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Lusetich: Award snub proves Tiger Woods has made some enemies
The paranoia enveloping Team Tiger when it comes to the media doesn’t need any reinforcement.
But it got some Thursday when the Golf Writers Association of America controversially handed its highest honor, Player of the Year, to Adam Scott. The decision was immediately perceived as a snub of Tiger Woods, who, after all, had five PGA Tour wins in 2013.
That matches the number of career wins on the Tour by such esteemed players as Luke Donald, Padraig Harrington, Tom Lehman, Hunter Mahan and Justin Rose.
Woods was named PGA Tour Player of the Year -- by his peers -- and won the equivalent honor from the PGA of America, which uses a points system. He won the money title, too, as well as the prestigious Vardon Trophy for lowest stroke average throughout the year.
Be sure, if any other player had that kind of year, Player of the Year becomes a slam dunk.
But not, it seems, for Tiger Woods.
There are, many of my colleagues point out, valid reasons for Woods being overlooked by the GWAA in what was a very close vote. (Scott won by five from 218 ballots cast, receiving 75 votes. Phil Mickelson and Henrik Stenson all but split the rest of the vote.)
Scott slayed demons both personal and national in rebounding from the devastation of choking away the 2012 British Open to become the first Australian to win the Masters, in a playoff against Angel Cabrera.
He also won The Barclays -- the first of the four FedEX Cup playoff events -- and at year’s end went home to win the Australian PGA Championship, the Aussie Masters and the World Cup (partnering with Jason Day) and to finish second to Rory McIlroy in the Australian Open.
The GWAA award spans the entire year and doesn’t limit itself to PGA Tour performances, so to many Scott mounted a strong case. And then there was the fact that Woods, for the fifth straight year, failed to win a major.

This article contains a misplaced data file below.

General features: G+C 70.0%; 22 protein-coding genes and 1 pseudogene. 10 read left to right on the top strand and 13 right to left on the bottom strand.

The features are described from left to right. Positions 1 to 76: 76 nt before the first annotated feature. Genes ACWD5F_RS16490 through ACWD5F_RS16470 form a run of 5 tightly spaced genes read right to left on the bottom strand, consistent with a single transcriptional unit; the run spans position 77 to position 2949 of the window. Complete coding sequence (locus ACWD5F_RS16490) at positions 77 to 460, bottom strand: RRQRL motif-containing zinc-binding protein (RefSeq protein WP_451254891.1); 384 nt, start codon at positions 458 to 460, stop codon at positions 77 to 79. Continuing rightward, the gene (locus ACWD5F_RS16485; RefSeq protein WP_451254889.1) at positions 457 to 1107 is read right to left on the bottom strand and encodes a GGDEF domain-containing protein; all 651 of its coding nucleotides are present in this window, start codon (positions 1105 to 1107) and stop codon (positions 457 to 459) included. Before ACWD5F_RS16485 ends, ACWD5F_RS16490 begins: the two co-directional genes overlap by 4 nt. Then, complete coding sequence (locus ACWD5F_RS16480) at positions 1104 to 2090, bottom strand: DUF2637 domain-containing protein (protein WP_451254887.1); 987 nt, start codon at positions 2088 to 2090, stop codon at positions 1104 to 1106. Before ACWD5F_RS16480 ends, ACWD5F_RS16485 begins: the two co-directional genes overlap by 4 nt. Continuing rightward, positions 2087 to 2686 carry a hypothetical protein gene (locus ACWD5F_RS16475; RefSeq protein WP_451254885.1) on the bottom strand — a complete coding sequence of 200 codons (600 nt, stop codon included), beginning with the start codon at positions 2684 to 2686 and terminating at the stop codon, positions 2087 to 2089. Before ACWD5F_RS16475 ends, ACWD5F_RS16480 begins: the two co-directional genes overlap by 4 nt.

Majors have always been how Woods defines his own legacy.
But the fact remains he won two World Golf Championship events -- Doral and Firestone -- and The Players, which boasts the strongest field of any tournament in the world. These may well be the three toughest events to win outside of the four majors.
Mickelson mounted an emotional case with the thrilling victory at Muirfield, but his other two victories -- the Scottish Open and Phoenix -- weren’t strong enough.
Stenson’s finish to the season -- winning both the U.S. and European tours’ lucrative finales -- was breathtaking but, again, didn’t outweigh five PGA Tour victories.
So why was Woods overlooked?
It’s true that he suffers from having set the bar too high. Compared to his many stellar seasons, 2013 was pretty average. That’s not fair, of course, but -- to quote a favorite Woodsism -- it is what it is.
But there’s another element to the story.
Woods suffers from a deeper problem that has nothing to do with birdies and bogeys. He has, throughout his career, barely hidden his disdain for those who cover him.
He does, to his credit, front up and do his duty after rounds and before tournaments -- far more than, say, Mickelson, who will often blow off the media -- but Woods does his level best to provide nothing of substance in those sessions. That doesn’t go unnoticed. There’s a price to pay, too, for the arrogance of Team Tiger in dealing with the media.
There’s also the more human explanation: Writers tend to like players who like them back.
The famous scribe, Dan Jenkins, asked to go to dinner with Woods and was essentially told by Mark Steinberg, Woods’ agent, that there was nothing in it for them. He’s not much of a Tiger fan, and neither is John Feinstein, though I’ve often wondered how much that has to do with the fact that before Woods loathed him, he ignored him.
A few members of the media have been able to penetrate the blockade Woods sets up -- I was one of them for a while -- but he’s so convinced he’ll be betrayed that such relationships never end well.
It’s a pity because it doesn’t have to be such a poisonous cycle -- a message his team should be trying to impart rather than echoing, as it does, his prejudices.
In my book, "Unplayable," I wrote that in 2009, when Woods needed the restraint of the media “he got instead their revenge.” I can report that nothing much has changed.
Woods has the power to alter this dynamic, but I wonder if he wants to.
I can imagine him reading this news today and thinking how lucky he’ll be to not have to sit through another GWAA awards dinner.